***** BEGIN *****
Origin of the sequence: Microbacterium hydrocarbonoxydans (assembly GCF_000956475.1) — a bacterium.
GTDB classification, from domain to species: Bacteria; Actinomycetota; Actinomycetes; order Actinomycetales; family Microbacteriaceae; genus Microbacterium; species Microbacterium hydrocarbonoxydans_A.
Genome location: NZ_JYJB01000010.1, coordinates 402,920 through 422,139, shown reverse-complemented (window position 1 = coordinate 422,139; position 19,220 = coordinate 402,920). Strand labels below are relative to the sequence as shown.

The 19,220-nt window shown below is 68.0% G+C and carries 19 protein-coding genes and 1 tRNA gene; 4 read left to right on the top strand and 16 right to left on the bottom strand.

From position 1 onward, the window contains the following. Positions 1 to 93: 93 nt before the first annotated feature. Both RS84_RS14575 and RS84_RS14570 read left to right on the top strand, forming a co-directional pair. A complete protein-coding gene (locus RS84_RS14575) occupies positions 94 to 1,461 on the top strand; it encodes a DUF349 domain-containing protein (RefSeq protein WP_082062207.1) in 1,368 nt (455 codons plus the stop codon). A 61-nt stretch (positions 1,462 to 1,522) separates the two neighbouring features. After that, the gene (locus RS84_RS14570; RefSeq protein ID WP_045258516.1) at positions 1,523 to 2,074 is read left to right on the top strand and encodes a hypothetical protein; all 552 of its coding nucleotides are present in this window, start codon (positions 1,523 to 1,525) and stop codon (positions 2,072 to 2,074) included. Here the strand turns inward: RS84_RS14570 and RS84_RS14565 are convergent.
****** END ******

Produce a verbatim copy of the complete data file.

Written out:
Origin of the sequence: Microbacterium hydrocarbonoxydans (assembly GCF_000956475.1) — a bacterium.
GTDB classification, from domain to species: Bacteria; Actinomycetota; Actinomycetes; order Actinomycetales; family Microbacteriaceae; genus Microbacterium; species Microbacterium hydrocarbonoxydans_A.
Genome location: NZ_JYJB01000010.1, coordinates 402,920 through 422,139, shown reverse-complemented (window position 1 = coordinate 422,139; position 19,220 = coordinate 402,920). Strand labels below are relative to the sequence as shown.

The 19,220-nt window shown below is 68.0% G+C and carries 19 protein-coding genes and 1 tRNA gene; 4 read left to right on the top strand and 16 right to left on the bottom strand.

From position 1 onward, the window contains the following. Positions 1 to 93: 93 nt before the first annotated feature. Both RS84_RS14575 and RS84_RS14570 read left to right on the top strand, forming a co-directional pair. A complete protein-coding gene (locus RS84_RS14575) occupies positions 94 to 1,461 on the top strand; it encodes a DUF349 domain-containing protein (RefSeq protein WP_082062207.1) in 1,368 nt (455 codons plus the stop codon). A 61-nt stretch (positions 1,462 to 1,522) separates the two neighbouring features. After that, the gene (locus RS84_RS14570; RefSeq protein ID WP_045258516.1) at positions 1,523 to 2,074 is read left to right on the top strand and encodes a hypothetical protein; all 552 of its coding nucleotides are present in this window, start codon (positions 1,523 to 1,525) and stop codon (positions 2,072 to 2,074) included. Here the strand turns inward: RS84_RS14570 and RS84_RS14565 are convergent.